Range Rover Evoque 2019 rear right tracking

Range Rover Evoque review

Performance & drive

Manufacturer price from:£31,615
What Car? Target Price£30,917
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Performance & drive

What it’s like to drive, and how quiet it is

Engine, 0-60mph and gearbox

Every engine is either a 2.0-litre petrol or a 2.0-litre diesel; they only vary in the amount of power they produce. For reference, the petrols are prefixed with a P, the diesels with a D. Don't ignore the entry-level 148bhp D150 diesel, which is absolutely fine if most of your driving is in town. The 178bhp D180 is our favourite, though; it's not as quick as the XC40 D4 but feels more than flexible enough in the mid range, has the poke for reasonably crisp overtaking and will happily sit all day long at 70mph on the motorway. The 237bhp D240 is pretty rapid if you need more oomph.

As for petrols, the P200 is quicker than any of the diesels (bar the most powerful D240) if you rev it out. What it lacks, compared with even the lower-powered diesels, is pulling power; if you tow a caravan or trailer do bear that in mind. You can also buy a 247bhp (P250) and 296bhp (P300) petrol, but we're yet to try them.

Suspension and ride comfort

The standard suspension is impressive for the class, just try and stick with the smaller 17in or 18in alloy wheels if you want the best ride quality. Even with these, it's fair to say that the XC40 is a little smoother over potholes, but the Evoque is better controlled and doesn't sway about so much over uneven roads. It also rides speed bumps with more grace and stays very nicely settled on motorways. If you add 20in wheels the ride is far from a deal breaker, but you get more fidget at speed and the car becomes more prone to thudding over sharp-edged ridges.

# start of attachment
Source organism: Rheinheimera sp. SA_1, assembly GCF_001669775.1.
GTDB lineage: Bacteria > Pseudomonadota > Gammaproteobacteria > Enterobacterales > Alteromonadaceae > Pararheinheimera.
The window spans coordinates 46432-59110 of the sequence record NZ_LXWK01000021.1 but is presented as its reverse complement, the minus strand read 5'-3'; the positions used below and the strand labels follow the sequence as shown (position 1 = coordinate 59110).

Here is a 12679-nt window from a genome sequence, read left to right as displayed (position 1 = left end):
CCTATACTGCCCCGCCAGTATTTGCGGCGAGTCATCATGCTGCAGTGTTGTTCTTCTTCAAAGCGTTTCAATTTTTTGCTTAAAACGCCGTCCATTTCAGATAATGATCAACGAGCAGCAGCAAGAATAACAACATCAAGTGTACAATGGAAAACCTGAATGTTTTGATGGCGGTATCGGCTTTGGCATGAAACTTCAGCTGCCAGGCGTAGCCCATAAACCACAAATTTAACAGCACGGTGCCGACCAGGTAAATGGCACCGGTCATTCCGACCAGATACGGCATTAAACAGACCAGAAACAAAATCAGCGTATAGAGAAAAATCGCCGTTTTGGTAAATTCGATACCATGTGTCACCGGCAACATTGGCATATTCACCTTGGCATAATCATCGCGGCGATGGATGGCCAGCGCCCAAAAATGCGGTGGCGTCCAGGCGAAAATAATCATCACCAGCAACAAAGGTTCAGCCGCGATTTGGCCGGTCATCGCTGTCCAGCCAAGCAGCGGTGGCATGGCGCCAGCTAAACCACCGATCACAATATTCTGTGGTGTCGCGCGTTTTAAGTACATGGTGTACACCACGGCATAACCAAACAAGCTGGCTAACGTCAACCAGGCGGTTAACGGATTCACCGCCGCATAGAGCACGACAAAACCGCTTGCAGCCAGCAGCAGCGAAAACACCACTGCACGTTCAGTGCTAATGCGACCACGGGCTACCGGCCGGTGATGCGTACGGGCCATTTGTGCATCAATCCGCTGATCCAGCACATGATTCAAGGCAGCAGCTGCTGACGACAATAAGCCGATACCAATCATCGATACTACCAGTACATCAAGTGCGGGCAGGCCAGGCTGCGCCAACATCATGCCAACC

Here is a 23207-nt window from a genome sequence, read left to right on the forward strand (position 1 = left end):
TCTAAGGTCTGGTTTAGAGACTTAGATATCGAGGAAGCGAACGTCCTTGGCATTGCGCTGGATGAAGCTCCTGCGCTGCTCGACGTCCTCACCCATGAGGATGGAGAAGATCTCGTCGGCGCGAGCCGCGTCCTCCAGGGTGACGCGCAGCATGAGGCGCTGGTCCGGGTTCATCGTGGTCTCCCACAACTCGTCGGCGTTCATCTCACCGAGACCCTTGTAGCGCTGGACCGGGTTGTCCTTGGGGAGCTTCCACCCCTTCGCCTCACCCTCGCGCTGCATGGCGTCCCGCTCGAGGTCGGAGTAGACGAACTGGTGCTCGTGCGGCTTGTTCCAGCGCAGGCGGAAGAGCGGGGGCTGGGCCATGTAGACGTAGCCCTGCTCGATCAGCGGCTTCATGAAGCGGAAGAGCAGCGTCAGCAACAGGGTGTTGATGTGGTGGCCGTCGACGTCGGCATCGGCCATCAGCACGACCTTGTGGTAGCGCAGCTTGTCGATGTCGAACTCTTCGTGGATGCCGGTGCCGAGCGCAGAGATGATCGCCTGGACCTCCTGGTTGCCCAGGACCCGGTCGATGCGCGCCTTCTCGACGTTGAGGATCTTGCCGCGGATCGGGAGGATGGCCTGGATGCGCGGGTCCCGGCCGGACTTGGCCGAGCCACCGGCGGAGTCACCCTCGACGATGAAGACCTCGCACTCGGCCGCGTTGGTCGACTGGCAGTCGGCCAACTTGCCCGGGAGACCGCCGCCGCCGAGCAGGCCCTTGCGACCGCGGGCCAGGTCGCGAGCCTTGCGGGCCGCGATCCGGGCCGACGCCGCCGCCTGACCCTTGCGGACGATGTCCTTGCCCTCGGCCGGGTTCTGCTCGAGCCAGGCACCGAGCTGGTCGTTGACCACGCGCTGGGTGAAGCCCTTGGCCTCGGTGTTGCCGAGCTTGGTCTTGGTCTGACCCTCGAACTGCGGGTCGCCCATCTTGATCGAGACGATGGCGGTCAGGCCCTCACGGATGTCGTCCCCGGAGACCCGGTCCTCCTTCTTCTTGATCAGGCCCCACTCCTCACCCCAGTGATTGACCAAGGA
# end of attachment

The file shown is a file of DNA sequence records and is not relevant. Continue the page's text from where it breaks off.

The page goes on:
At present we've only tried the adaptive suspension combined with enormous 21in wheels, and it wasn't any better than the standard set up. Again, smaller wheels might tell a different story.

Range Rover Evoque 2019 rear right tracking

Handling

It’s no Porsche Macan through the corners, but like a Volvo XC40, the Evoque handles quite assuredly— there's a fair bit of body lean but no great shortage of grip. The steering is also accurate and appropriately geared – not too slow but not too quick – but does try to return to centre a little aggressively, which takes a bit of getting used to.

You’d expect a Range Rover to be jolly good off road, too, and sure enough, the Evoque can tackle terrain that would leave an XC40 flummoxed and a BMW X1 disabled. Its Terrain Response 2 system can automatically tailor the car’s four-wheel drive setup to suit the surface you’re driving on; it also has more ground clearance than most rivals and can wade through an impressive 600mm of water (150mm more than an XC40).

If you tow a caravan the Evoque can pull up to 2000kg, which isn't a best-in-class figure, but it will be one of the most stable cars when towing that kind of weight. 

Noise and vibration

The D150's stop-start system isn't as smooth as it is in the D180 and D240 (these have mild hybrid technology that fires the engine very unobtrusively). The D180 and D240 are also quieter than the D150 — in fact, they're much quieter than rival diesels in the XC40 and BMW X1. The petrol Evoques are even smoother and quieter at low speeds, but ask a lot of them and they can get a bit gruff at higher revs.

The Evoque is a relatively peaceful cruiser in other respects, too, generating a lot less road noise than the XC40 or BMW X1 on the motorway. There isn’t much wind noise, either, although you can hear the suspension working away along pockmarked roads. 

There is one fly in the Evoque’s otherwise calming ointment: its gearbox. The stop-start system has a predilection to killing the engine when the speed drops to around 10mph — its assumption being that you’re about to come to a halt. Yet if the road ahead clears and you hit the accelerator, while the engine starts slickly, the gearbox drops into drive with an annoying jolt.

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